Last Updated: Friday, 24 October 2014, 15:39 GMT

July-December, 2010 International Religious Freedom Report - Burkina Faso

Publisher United States Department of State
Publication Date 13 September 2011
Cite as United States Department of State, July-December, 2010 International Religious Freedom Report - Burkina Faso, 13 September 2011, available at: http://www.refworld.org/docid/4e734cae5a.html [accessed 26 October 2014]
DisclaimerThis is not a UNHCR publication. UNHCR is not responsible for, nor does it necessarily endorse, its content. Any views expressed are solely those of the author or publisher and do not necessarily reflect those of UNHCR, the United Nations or its Member States.

Bureau of Democracy, Human Rights, and Labor
September 13, 2011

[Covers six-month period from 1 July 2010 to 31 December 2010 (USDOS is shifting to a calendar year reporting period)]

The constitution and other laws and policies protect religious freedom and, in practice, the government generally enforced these protections.

The government generally respected religious freedom in law and in practice. There was no change in the status of respect for religious freedom by the government during the reporting period.

There were no reports of societal abuses or discrimination based on religious affiliation, belief, or practice. At times however, community members accused widowed and childless elderly women, primarily living in rural areas, of witchcraft and banished them from their villages.

The U.S. government discusses religious freedom with the government as part of its overall policy to promote human rights.

Section I. Religious Demography

The country has an area of 106,000 square miles and a population of 15.7 million (2010 estimate). The 2006 census stated that 61 percent of the population practices Islam, with the majority being Sunni. The government also estimated that 19 percent of the population is Roman Catholic, 15 percent maintain exclusively indigenous beliefs, and 4 percent are members of various Protestant denominations. Statistics on religious affiliation are approximate because Islam and Christianity are consistently practiced in tandem with indigenous religious beliefs.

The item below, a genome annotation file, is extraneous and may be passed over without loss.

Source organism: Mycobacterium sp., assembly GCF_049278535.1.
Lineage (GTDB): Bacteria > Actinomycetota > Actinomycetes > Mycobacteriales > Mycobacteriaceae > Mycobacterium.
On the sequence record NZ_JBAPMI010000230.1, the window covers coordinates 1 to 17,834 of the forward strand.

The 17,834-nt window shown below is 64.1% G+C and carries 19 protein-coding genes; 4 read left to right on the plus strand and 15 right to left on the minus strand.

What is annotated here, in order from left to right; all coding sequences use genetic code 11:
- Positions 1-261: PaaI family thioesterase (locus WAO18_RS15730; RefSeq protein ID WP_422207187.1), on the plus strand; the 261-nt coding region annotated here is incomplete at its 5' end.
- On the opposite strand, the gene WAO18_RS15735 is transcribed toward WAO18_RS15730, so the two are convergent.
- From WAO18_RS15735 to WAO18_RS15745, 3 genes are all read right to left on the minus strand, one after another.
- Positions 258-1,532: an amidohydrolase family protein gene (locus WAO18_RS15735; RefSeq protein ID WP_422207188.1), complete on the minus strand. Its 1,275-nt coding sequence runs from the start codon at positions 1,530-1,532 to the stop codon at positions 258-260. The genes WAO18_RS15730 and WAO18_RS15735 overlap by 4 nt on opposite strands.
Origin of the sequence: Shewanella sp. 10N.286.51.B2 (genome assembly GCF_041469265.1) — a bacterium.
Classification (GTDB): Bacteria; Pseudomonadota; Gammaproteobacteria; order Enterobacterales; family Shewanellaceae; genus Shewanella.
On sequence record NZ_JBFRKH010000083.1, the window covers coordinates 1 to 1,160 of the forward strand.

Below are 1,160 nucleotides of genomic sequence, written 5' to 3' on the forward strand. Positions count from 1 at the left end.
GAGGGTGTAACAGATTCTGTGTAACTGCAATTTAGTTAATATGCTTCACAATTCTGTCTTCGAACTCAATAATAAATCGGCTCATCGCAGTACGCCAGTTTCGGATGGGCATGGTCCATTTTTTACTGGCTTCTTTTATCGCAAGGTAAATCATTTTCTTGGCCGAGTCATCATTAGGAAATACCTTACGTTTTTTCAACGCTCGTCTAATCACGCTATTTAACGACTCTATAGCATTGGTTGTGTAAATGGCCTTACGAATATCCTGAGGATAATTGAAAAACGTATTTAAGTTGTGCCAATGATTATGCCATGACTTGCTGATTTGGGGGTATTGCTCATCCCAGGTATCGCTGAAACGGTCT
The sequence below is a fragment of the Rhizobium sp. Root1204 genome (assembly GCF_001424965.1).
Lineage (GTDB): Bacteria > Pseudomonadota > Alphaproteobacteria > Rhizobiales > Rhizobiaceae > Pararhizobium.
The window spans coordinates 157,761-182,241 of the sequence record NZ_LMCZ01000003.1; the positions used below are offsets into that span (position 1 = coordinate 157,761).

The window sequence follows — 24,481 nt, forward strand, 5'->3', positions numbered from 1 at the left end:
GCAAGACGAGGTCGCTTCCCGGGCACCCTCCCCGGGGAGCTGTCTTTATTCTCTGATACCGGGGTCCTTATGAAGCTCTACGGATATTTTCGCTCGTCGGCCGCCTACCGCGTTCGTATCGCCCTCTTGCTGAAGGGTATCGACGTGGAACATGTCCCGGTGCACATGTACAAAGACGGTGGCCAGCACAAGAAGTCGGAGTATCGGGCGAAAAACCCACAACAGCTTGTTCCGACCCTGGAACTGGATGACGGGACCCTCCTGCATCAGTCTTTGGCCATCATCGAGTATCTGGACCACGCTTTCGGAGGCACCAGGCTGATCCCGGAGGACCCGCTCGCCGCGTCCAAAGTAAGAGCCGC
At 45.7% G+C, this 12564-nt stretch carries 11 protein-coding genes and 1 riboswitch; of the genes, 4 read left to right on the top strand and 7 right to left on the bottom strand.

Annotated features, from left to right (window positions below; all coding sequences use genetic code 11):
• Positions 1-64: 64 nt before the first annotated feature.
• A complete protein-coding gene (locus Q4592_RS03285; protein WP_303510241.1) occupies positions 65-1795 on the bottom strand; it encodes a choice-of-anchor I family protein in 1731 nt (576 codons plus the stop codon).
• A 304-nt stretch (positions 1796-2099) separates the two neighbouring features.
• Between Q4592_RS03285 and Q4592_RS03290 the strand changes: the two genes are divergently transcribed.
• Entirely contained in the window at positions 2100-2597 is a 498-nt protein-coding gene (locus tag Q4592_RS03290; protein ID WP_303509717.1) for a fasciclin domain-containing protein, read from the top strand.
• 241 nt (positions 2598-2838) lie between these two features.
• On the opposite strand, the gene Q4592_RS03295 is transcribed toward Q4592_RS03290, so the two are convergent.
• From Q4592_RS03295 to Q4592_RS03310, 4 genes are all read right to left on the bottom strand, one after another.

Muslims reside largely in the northern, eastern, and western border regions, and Christians live in the center of the country. Persons practice indigenous religious beliefs throughout the country, especially in rural communities. Ouagadougou, the capital, has a mixed Muslim and Christian population. Bobo-Dioulasso, the second largest city, is mostly Muslim. Small Syrian and Lebanese immigrant communities reside in these two cities and are more than 90 percent Christian.

There are approximately 63 different ethnic groups. Most are religiously heterogeneous, but the Fulani and Dioula communities are majority Muslim.

Section II. Status of Government Respect for Religious Freedom

Legal/Policy Framework

Please refer to Appendix C in the Country Reports on Human Rights Practices for the status of the government's acceptance of international legal standards http://www.state.gov/g/drl/rls/hrrpt/2010/appendices/index.htm.

The constitution and other laws and policies protect religious freedom and, in practice, the government enforces these protections.

The constitution and laws protect the right of individuals to choose and change their religion and provided the right to practice the religion of one's choice. The government observed and enforced these provisions. The country is a secular state. Islam, Christianity, and indigenous religious beliefs were practiced freely without government interference.